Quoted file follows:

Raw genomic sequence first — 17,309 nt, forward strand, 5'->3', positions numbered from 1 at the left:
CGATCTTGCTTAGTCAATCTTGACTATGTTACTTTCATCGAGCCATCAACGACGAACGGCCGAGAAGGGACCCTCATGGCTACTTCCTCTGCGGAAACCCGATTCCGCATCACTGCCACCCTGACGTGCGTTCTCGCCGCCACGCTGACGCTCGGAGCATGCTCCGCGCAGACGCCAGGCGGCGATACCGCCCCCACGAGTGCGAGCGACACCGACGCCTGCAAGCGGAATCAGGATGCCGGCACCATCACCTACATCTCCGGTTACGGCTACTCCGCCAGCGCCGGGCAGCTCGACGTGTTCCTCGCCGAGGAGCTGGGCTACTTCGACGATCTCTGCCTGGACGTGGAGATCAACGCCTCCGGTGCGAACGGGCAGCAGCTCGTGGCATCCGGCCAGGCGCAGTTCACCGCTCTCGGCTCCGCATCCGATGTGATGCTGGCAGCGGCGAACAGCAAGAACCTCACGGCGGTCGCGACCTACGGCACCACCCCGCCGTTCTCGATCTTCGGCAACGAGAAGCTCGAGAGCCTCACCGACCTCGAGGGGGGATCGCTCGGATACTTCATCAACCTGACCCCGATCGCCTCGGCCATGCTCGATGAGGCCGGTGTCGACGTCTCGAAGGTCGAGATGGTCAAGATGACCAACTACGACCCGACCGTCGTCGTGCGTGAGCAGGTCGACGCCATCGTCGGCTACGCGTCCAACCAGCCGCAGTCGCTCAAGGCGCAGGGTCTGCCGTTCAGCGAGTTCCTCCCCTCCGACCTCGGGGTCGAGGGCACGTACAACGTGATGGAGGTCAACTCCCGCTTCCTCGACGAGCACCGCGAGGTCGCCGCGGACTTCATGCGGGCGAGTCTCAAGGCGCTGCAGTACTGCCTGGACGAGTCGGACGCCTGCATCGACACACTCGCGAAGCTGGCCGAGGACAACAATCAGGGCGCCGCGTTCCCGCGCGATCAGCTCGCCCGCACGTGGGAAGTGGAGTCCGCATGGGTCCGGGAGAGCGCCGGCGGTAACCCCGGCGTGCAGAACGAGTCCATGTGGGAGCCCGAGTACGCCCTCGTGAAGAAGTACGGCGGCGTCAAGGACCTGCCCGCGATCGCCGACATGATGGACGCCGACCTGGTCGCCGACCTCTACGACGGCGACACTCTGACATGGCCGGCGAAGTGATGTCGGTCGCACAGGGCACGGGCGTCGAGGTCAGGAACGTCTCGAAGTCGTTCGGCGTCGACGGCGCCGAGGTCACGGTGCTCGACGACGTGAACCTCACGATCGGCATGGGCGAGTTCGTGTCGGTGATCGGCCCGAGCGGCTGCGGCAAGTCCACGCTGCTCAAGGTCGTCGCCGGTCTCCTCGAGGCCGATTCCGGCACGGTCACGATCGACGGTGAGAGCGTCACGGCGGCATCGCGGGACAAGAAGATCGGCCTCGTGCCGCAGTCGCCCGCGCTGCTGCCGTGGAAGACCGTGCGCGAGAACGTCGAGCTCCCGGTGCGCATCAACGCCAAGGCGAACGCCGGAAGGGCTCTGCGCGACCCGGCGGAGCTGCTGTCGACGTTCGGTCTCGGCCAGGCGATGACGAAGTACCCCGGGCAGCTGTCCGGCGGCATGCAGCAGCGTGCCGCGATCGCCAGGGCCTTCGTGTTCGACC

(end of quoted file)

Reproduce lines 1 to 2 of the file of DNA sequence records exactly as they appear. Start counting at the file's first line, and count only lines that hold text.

Raw genomic sequence first — 17,309 nt, forward strand, 5'->3', positions numbered from 1 at the left:
CGATCTTGCTTAGTCAATCTTGACTATGTTACTTTCATCGAGCCATCAACGACGAACGGCCGAGAAGGGACCCTCATGGCTACTTCCTCTGCGGAAACCCGATTCCGCATCACTGCCACCCTGACGTGCGTTCTCGCCGCCACGCTGACGCTCGGAGCATGCTCCGCGCAGACGCCAGGCGGCGATACCGCCCCCACGAGTGCGAGCGACACCGACGCCTGCAAGCGGAATCAGGATGCCGGCACCATCACCTACATCTCCGGTTACGGCTACTCCGCCAGCGCCGGGCAGCTCGACGTGTTCCTCGCCGAGGAGCTGGGCTACTTCGACGATCTCTGCCTGGACGTGGAGATCAACGCCTCCGGTGCGAACGGGCAGCAGCTCGTGGCATCCGGCCAGGCGCAGTTCACCGCTCTCGGCTCCGCATCCGATGTGATGCTGGCAGCGGCGAACAGCAAGAACCTCACGGCGGTCGCGACCTACGGCACCACCCCGCCGTTCTCGATCTTCGGCAACGAGAAGCTCGAGAGCCTCACCGACCTCGAGGGGGGATCGCTCGGATACTTCATCAACCTGACCCCGATCGCCTCGGCCATGCTCGATGAGGCCGGTGTCGACGTCTCGAAGGTCGAGATGGTCAAGATGACCAACTACGACCCGACCGTCGTCGTGCGTGAGCAGGTCGACGCCATCGTCGGCTACGCGTCCAACCAGCCGCAGTCGCTCAAGGCGCAGGGTCTGCCGTTCAGCGAGTTCCTCCCCTCCGACCTCGGGGTCGAGGGCACGTACAACGTGATGGAGGTCAACTCCCGCTTCCTCGACGAGCACCGCGAGGTCGCCGCGGACTTCATGCGGGCGAGTCTCAAGGCGCTGCAGTACTGCCTGGACGAGTCGGACGCCTGCATCGACACACTCGCGAAGCTGGCCGAGGACAACAATCAGGGCGCCGCGTTCCCGCGCGATCAGCTCGCCCGCACGTGGGAAGTGGAGTCCGCATGGGTCCGGGAGAGCGCCGGCGGTAACCCCGGCGTGCAGAACGAGTCCATGTGGGAGCCCGAGTACGCCCTCGTGAAGAAGTACGGCGGCGTCAAGGACCTGCCCGCGATCGCCGACATGATGGACGCCGACCTGGTCGCCGACCTCTACGACGGCGACACTCTGACATGGCCGGCGAAGTGATGTCGGTCGCACAGGGCACGGGCGTCGAGGTCAGGAACGTCTCGAAGTCGTTCGGCGTCGACGGCGCCGAGGTCACGGTGCTCGACGACGTGAACCTCACGATCGGCATGGGCGAGTTCGTGTCGGTGATCGGCCCGAGCGGCTGCGGCAAGTCCACGCTGCTCAAGGTCGTCGCCGGTCTCCTCGAGGCCGATTCCGGCACGGTCACGATCGACGGTGAGAGCGTCACGGCGGCATCGCGGGACAAGAAGATCGGCCTCGTGCCGCAGTCGCCCGCGCTGCTGCCGTGGAAGACCGTGCGCGAGAACGTCGAGCTCCCGGTGCGCATCAACGCCAAGGCGAACGCCGGAAGGGCTCTGCGCGACCCGGCGGAGCTGCTGTCGACGTTCGGTCTCGGCCAGGCGATGACGAAGTACCCCGGGCAGCTGTCCGGCGGCATGCAGCAGCGTGCCGCGATCGCCAGGGCCTTCGTGTTCGACC